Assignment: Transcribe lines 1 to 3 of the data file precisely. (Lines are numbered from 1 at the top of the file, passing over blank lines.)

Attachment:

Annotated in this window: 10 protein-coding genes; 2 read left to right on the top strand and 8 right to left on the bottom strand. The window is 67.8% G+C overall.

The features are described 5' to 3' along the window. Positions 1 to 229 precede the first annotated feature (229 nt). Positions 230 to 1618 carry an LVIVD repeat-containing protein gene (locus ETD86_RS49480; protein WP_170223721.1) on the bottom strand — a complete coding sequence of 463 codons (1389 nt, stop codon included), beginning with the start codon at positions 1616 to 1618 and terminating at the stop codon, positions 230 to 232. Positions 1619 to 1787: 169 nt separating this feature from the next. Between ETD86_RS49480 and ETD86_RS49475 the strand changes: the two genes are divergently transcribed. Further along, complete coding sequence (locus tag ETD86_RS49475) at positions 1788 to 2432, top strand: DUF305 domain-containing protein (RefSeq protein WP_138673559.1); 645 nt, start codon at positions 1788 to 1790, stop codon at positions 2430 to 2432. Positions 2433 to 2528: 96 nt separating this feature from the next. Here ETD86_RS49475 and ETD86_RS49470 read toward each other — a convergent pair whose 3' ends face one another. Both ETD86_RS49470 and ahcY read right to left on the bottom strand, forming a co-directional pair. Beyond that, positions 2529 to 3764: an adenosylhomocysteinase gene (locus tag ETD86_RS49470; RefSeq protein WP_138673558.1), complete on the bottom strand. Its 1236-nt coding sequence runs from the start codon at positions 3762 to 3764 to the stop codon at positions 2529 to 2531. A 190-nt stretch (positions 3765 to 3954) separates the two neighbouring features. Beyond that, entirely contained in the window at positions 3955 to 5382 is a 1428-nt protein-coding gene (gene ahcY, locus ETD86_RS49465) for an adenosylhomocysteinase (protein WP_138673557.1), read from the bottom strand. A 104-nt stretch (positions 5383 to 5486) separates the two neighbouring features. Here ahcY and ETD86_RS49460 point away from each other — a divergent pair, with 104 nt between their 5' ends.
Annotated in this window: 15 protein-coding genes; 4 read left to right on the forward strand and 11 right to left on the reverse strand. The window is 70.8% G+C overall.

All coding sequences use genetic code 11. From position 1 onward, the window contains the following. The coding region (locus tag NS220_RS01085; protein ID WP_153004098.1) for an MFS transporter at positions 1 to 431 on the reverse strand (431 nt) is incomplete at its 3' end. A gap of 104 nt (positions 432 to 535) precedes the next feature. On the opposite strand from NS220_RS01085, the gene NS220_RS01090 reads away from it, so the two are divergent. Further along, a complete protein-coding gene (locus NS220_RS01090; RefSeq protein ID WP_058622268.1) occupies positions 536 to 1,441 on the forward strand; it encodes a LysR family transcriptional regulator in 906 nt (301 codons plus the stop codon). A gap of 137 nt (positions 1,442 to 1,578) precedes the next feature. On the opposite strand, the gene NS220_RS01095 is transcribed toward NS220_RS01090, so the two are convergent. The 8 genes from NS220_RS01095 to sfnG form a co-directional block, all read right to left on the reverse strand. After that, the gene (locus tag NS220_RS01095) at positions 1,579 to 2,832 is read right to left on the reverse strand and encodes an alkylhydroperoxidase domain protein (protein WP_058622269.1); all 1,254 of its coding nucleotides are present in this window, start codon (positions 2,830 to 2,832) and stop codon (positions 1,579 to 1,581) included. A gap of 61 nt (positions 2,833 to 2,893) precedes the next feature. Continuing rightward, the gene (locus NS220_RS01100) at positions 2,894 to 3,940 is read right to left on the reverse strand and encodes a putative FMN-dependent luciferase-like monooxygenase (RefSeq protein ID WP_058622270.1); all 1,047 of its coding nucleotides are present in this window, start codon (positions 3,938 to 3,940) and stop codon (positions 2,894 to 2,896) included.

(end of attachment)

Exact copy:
Annotated in this window: 10 protein-coding genes; 2 read left to right on the top strand and 8 right to left on the bottom strand. The window is 67.8% G+C overall.

The features are described 5' to 3' along the window. Positions 1 to 229 precede the first annotated feature (229 nt). Positions 230 to 1618 carry an LVIVD repeat-containing protein gene (locus ETD86_RS49480; protein WP_170223721.1) on the bottom strand — a complete coding sequence of 463 codons (1389 nt, stop codon included), beginning with the start codon at positions 1616 to 1618 and terminating at the stop codon, positions 230 to 232. Positions 1619 to 1787: 169 nt separating this feature from the next. Between ETD86_RS49480 and ETD86_RS49475 the strand changes: the two genes are divergently transcribed. Further along, complete coding sequence (locus tag ETD86_RS49475) at positions 1788 to 2432, top strand: DUF305 domain-containing protein (RefSeq protein WP_138673559.1); 645 nt, start codon at positions 1788 to 1790, stop codon at positions 2430 to 2432. Positions 2433 to 2528: 96 nt separating this feature from the next. Here ETD86_RS49475 and ETD86_RS49470 read toward each other — a convergent pair whose 3' ends face one another. Both ETD86_RS49470 and ahcY read right to left on the bottom strand, forming a co-directional pair. Beyond that, positions 2529 to 3764: an adenosylhomocysteinase gene (locus tag ETD86_RS49470; RefSeq protein WP_138673558.1), complete on the bottom strand. Its 1236-nt coding sequence runs from the start codon at positions 3762 to 3764 to the stop codon at positions 2529 to 2531. A 190-nt stretch (positions 3765 to 3954) separates the two neighbouring features. Beyond that, entirely contained in the window at positions 3955 to 5382 is a 1428-nt protein-coding gene (gene ahcY, locus ETD86_RS49465) for an adenosylhomocysteinase (protein WP_138673557.1), read from the bottom strand. A 104-nt stretch (positions 5383 to 5486) separates the two neighbouring features. Here ahcY and ETD86_RS49460 point away from each other — a divergent pair, with 104 nt between their 5' ends.
Annotated in this window: 15 protein-coding genes; 4 read left to right on the forward strand and 11 right to left on the reverse strand. The window is 70.8% G+C overall.